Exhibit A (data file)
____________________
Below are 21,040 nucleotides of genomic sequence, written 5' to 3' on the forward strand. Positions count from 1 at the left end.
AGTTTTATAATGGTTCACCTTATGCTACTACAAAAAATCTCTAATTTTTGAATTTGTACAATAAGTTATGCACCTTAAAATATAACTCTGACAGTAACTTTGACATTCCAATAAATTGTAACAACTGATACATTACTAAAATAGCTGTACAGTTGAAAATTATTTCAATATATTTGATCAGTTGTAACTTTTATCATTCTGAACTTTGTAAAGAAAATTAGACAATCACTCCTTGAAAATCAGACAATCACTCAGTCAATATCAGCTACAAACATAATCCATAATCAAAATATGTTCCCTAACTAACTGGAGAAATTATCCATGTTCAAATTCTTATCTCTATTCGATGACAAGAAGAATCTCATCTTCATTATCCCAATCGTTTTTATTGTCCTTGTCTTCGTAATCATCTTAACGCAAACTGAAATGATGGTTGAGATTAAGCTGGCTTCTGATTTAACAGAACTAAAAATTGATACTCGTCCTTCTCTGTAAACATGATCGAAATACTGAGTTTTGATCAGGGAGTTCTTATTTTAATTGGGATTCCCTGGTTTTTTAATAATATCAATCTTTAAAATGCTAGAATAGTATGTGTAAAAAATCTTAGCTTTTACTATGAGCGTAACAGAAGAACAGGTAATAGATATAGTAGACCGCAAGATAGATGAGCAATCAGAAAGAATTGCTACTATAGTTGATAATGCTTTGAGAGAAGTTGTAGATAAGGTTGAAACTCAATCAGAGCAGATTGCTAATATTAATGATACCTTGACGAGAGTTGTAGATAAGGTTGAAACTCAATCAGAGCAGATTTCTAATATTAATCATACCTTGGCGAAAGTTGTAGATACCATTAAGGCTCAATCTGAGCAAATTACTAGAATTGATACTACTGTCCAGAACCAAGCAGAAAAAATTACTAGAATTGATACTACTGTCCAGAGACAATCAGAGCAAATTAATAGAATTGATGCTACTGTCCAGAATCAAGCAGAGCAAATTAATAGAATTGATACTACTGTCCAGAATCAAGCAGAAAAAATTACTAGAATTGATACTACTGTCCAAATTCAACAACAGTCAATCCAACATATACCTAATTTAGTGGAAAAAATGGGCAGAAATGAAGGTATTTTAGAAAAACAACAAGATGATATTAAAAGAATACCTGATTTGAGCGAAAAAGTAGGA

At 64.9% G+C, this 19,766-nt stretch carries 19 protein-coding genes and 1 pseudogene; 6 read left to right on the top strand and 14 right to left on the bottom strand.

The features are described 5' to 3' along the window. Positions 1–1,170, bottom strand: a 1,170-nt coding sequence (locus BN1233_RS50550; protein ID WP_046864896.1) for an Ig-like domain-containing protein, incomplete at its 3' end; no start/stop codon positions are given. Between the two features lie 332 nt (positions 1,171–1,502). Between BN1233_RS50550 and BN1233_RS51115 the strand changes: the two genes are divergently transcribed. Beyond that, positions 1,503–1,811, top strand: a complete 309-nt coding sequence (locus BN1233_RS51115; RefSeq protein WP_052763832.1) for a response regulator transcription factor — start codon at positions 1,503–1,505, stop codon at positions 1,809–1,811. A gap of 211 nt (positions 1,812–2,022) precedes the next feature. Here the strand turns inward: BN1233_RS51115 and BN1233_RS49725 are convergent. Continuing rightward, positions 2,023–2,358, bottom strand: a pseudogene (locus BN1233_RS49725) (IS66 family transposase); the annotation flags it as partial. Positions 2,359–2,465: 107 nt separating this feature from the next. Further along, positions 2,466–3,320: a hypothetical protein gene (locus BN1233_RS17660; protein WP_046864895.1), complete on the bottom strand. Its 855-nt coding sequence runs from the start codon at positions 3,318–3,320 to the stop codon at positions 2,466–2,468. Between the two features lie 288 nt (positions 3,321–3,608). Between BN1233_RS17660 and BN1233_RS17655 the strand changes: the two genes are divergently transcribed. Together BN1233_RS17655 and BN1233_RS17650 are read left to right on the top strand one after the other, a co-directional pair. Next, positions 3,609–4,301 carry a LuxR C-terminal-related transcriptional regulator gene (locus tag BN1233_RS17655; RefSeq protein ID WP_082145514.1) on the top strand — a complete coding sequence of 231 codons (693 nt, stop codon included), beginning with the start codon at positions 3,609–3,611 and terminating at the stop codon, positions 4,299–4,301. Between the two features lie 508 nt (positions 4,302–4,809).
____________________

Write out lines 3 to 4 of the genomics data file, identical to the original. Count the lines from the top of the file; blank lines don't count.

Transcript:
At 64.9% G+C, this 19,766-nt stretch carries 19 protein-coding genes and 1 pseudogene; 6 read left to right on the top strand and 14 right to left on the bottom strand.

The features are described 5' to 3' along the window. Positions 1–1,170, bottom strand: a 1,170-nt coding sequence (locus BN1233_RS50550; protein ID WP_046864896.1) for an Ig-like domain-containing protein, incomplete at its 3' end; no start/stop codon positions are given. Between the two features lie 332 nt (positions 1,171–1,502). Between BN1233_RS50550 and BN1233_RS51115 the strand changes: the two genes are divergently transcribed. Beyond that, positions 1,503–1,811, top strand: a complete 309-nt coding sequence (locus BN1233_RS51115; RefSeq protein WP_052763832.1) for a response regulator transcription factor — start codon at positions 1,503–1,505, stop codon at positions 1,809–1,811. A gap of 211 nt (positions 1,812–2,022) precedes the next feature. Here the strand turns inward: BN1233_RS51115 and BN1233_RS49725 are convergent. Continuing rightward, positions 2,023–2,358, bottom strand: a pseudogene (locus BN1233_RS49725) (IS66 family transposase); the annotation flags it as partial. Positions 2,359–2,465: 107 nt separating this feature from the next. Further along, positions 2,466–3,320: a hypothetical protein gene (locus BN1233_RS17660; protein WP_046864895.1), complete on the bottom strand. Its 855-nt coding sequence runs from the start codon at positions 3,318–3,320 to the stop codon at positions 2,466–2,468. Between the two features lie 288 nt (positions 3,321–3,608). Between BN1233_RS17660 and BN1233_RS17655 the strand changes: the two genes are divergently transcribed. Together BN1233_RS17655 and BN1233_RS17650 are read left to right on the top strand one after the other, a co-directional pair. Next, positions 3,609–4,301 carry a LuxR C-terminal-related transcriptional regulator gene (locus tag BN1233_RS17655; RefSeq protein ID WP_082145514.1) on the top strand — a complete coding sequence of 231 codons (693 nt, stop codon included), beginning with the start codon at positions 3,609–3,611 and terminating at the stop codon, positions 4,299–4,301. Between the two features lie 508 nt (positions 4,302–4,809).